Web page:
Mike Lowell has a non-displaced rib fracture

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Stop me if you’ve heard this one before. According to Rob Bradford of WEEI.com, Mike Lowell was diagnosed with a non-displaced fracture in one of his ribs after undergoing an MRI and CT scan Friday.

“I’m medically cleared to play and as long as it doesn’t bother me it
should be fine,” said Lowell, who was in the lineup for the first game
of Saturday’s doubleheader against the White Sox. “There’s really
nothing to do. I feel fine. I feel like I’m swing the bat pretty well
lately. I think I feel it more when I go through my tee routine and I
get a number of swings in. That’s when I feel it. Overall I think it’s
OK.”

Lowell suffered the fractured when he collided with John McDonald of the Blue Jays during a play at first base on August 20. The good news is that this doesn’t sound like a Jacoby Ellsbury or Jeremy Hermida situation, but it’s about time to wonder if the Red Sox just aren’t drinking enough milk this season.

Zack Cozart thinks the way the Rays have been using Sergio Romo is bad for baseball

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The Rays started Sergio Romo on back-to-back days and if that sounds weird to you, you’re not alone. Romo, of course, was the star closer for the Giants for a while, helping them win the World Series in 2012 and ’14. He’s been a full-time reliever dating back to 2006, when he was at Single-A.

In an effort to prevent lefty Ryan Yarbrough from facing the righty-heavy top of the Angels’ lineup (Zack Cozart, Mike Trout, Justin Upton), Romo started Saturday’s game, pitching the first inning before giving way to Yarbrough in the second. Romo struck out the side, in fact. The Rays went on to win 5-3.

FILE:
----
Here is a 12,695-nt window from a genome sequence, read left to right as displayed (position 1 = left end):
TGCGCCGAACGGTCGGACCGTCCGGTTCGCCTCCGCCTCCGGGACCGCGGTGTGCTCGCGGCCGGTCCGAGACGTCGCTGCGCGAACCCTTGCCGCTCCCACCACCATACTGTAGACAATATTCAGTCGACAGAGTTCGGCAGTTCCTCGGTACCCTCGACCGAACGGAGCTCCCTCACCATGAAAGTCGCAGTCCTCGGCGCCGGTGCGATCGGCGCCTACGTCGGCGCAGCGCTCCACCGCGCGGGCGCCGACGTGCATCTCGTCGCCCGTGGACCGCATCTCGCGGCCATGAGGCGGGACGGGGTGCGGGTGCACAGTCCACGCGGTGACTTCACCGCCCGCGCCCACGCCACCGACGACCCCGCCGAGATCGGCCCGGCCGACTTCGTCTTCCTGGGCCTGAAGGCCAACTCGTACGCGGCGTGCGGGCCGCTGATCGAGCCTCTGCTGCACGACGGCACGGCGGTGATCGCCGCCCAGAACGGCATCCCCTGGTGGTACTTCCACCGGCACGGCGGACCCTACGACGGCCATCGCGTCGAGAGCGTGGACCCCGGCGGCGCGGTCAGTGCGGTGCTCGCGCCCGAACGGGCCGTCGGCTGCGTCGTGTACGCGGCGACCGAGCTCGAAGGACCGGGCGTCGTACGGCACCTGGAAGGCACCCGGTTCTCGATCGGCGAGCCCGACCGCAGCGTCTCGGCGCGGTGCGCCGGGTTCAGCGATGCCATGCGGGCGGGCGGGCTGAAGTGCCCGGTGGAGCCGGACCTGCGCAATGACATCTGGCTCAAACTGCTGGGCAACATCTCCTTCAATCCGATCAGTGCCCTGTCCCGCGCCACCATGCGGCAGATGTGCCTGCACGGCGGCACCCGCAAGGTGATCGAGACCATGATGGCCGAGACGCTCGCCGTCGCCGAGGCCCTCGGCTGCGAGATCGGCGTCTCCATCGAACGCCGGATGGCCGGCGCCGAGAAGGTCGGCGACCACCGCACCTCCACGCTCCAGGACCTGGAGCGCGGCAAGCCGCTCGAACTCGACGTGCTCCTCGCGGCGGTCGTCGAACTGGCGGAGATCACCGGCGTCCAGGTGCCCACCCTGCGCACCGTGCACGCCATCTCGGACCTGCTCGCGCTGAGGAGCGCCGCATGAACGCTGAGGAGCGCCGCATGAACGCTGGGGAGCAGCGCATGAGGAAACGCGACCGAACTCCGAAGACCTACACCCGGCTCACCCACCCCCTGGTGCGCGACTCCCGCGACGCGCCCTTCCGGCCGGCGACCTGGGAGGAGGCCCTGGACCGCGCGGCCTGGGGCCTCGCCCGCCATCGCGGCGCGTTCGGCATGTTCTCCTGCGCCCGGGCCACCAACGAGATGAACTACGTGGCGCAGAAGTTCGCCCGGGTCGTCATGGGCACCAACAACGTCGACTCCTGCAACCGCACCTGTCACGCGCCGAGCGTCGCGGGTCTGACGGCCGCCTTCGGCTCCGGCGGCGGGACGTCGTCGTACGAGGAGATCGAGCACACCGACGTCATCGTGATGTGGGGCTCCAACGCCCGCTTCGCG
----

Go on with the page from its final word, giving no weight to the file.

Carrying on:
The Rays did it again on Sunday afternoon, starting Romo. This time, he got four outs before giving way to Matt Andriese. Romo walked two without giving up a hit while striking out three. The Angels managed to win 5-2 however.

Despite Sunday’s win, Cozart wasn’t a happy camper with the way the Rays used Romo. Via Fabian Ardaya of The Athletic, Cozart said, “It was weird … It’s bad for baseball, in my opinion … It’s spring training. That’s the best way to explain it.”

It’s difficult to see merit in Cozart’s argument. It’s not like the Rays were making excessive amounts of pitching changes; they used five on Saturday and four on Sunday. The games lasted three hours and three hours, 15 minutes, respectively. The average game time is exactly three hours so far this season. I’m having trouble wondering how else Cozart might mean the strategy is bad for baseball.

It seems like the real issue is that Cozart is afraid of the sport changing around him. The Rays, like most small market teams, have to find their edges in slight ways. The Rays aren’t doing this blindly; the strategy makes sense based on their opponents’ starting lineup. The idea of valuing on-base percentage was scoffed at. Shifting was scoffed at and now every team employs them to some degree. Who knows if starting a reliever for the first three or four outs will become a trend, but it’s shortsighted to write it off at first glance.